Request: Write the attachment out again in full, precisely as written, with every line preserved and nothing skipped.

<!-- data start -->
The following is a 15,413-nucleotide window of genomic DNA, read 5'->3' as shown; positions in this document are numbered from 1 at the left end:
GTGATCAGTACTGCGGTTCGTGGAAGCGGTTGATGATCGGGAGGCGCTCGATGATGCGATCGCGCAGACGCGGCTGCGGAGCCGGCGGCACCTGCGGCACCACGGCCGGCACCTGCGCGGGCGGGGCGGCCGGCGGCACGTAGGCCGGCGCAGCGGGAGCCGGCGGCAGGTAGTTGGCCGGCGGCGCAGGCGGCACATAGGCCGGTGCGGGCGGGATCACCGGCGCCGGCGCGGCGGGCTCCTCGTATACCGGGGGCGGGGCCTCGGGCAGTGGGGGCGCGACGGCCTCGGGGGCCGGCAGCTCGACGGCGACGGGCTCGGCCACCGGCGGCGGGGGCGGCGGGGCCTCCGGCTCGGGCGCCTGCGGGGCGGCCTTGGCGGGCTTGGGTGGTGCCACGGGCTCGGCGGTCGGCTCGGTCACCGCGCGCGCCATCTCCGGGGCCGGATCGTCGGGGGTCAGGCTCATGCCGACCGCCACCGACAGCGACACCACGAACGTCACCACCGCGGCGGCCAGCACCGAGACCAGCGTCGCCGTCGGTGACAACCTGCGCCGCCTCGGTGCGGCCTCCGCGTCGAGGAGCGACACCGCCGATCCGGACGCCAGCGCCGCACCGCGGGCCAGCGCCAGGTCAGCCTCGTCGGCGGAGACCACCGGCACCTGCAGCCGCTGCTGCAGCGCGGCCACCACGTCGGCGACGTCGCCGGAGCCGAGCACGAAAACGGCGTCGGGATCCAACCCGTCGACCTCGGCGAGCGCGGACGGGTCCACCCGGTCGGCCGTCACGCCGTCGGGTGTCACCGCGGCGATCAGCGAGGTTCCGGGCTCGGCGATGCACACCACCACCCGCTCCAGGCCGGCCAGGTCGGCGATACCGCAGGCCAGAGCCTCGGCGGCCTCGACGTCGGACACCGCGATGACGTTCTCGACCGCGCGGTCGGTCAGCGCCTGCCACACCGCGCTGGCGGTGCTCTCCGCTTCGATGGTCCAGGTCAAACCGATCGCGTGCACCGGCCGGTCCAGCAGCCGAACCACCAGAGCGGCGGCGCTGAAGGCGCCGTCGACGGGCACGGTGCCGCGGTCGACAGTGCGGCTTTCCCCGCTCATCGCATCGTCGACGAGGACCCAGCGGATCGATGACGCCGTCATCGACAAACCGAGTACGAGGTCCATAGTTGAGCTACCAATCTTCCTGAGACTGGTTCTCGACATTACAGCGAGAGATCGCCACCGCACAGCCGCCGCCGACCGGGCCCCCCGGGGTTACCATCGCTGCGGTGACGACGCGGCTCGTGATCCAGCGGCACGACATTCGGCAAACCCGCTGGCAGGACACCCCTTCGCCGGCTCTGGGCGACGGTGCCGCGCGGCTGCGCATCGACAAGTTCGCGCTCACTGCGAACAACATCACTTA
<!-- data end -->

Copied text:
The following is a 15,413-nucleotide window of genomic DNA, read 5'->3' as shown; positions in this document are numbered from 1 at the left end:
GTGATCAGTACTGCGGTTCGTGGAAGCGGTTGATGATCGGGAGGCGCTCGATGATGCGATCGCGCAGACGCGGCTGCGGAGCCGGCGGCACCTGCGGCACCACGGCCGGCACCTGCGCGGGCGGGGCGGCCGGCGGCACGTAGGCCGGCGCAGCGGGAGCCGGCGGCAGGTAGTTGGCCGGCGGCGCAGGCGGCACATAGGCCGGTGCGGGCGGGATCACCGGCGCCGGCGCGGCGGGCTCCTCGTATACCGGGGGCGGGGCCTCGGGCAGTGGGGGCGCGACGGCCTCGGGGGCCGGCAGCTCGACGGCGACGGGCTCGGCCACCGGCGGCGGGGGCGGCGGGGCCTCCGGCTCGGGCGCCTGCGGGGCGGCCTTGGCGGGCTTGGGTGGTGCCACGGGCTCGGCGGTCGGCTCGGTCACCGCGCGCGCCATCTCCGGGGCCGGATCGTCGGGGGTCAGGCTCATGCCGACCGCCACCGACAGCGACACCACGAACGTCACCACCGCGGCGGCCAGCACCGAGACCAGCGTCGCCGTCGGTGACAACCTGCGCCGCCTCGGTGCGGCCTCCGCGTCGAGGAGCGACACCGCCGATCCGGACGCCAGCGCCGCACCGCGGGCCAGCGCCAGGTCAGCCTCGTCGGCGGAGACCACCGGCACCTGCAGCCGCTGCTGCAGCGCGGCCACCACGTCGGCGACGTCGCCGGAGCCGAGCACGAAAACGGCGTCGGGATCCAACCCGTCGACCTCGGCGAGCGCGGACGGGTCCACCCGGTCGGCCGTCACGCCGTCGGGTGTCACCGCGGCGATCAGCGAGGTTCCGGGCTCGGCGATGCACACCACCACCCGCTCCAGGCCGGCCAGGTCGGCGATACCGCAGGCCAGAGCCTCGGCGGCCTCGACGTCGGACACCGCGATGACGTTCTCGACCGCGCGGTCGGTCAGCGCCTGCCACACCGCGCTGGCGGTGCTCTCCGCTTCGATGGTCCAGGTCAAACCGATCGCGTGCACCGGCCGGTCCAGCAGCCGAACCACCAGAGCGGCGGCGCTGAAGGCGCCGTCGACGGGCACGGTGCCGCGGTCGACAGTGCGGCTTTCCCCGCTCATCGCATCGTCGACGAGGACCCAGCGGATCGATGACGCCGTCATCGACAAACCGAGTACGAGGTCCATAGTTGAGCTACCAATCTTCCTGAGACTGGTTCTCGACATTACAGCGAGAGATCGCCACCGCACAGCCGCCGCCGACCGGGCCCCCCGGGGTTACCATCGCTGCGGTGACGACGCGGCTCGTGATCCAGCGGCACGACATTCGGCAAACCCGCTGGCAGGACACCCCTTCGCCGGCTCTGGGCGACGGTGCCGCGCGGCTGCGCATCGACAAGTTCGCGCTCACTGCGAACAACATCACTTA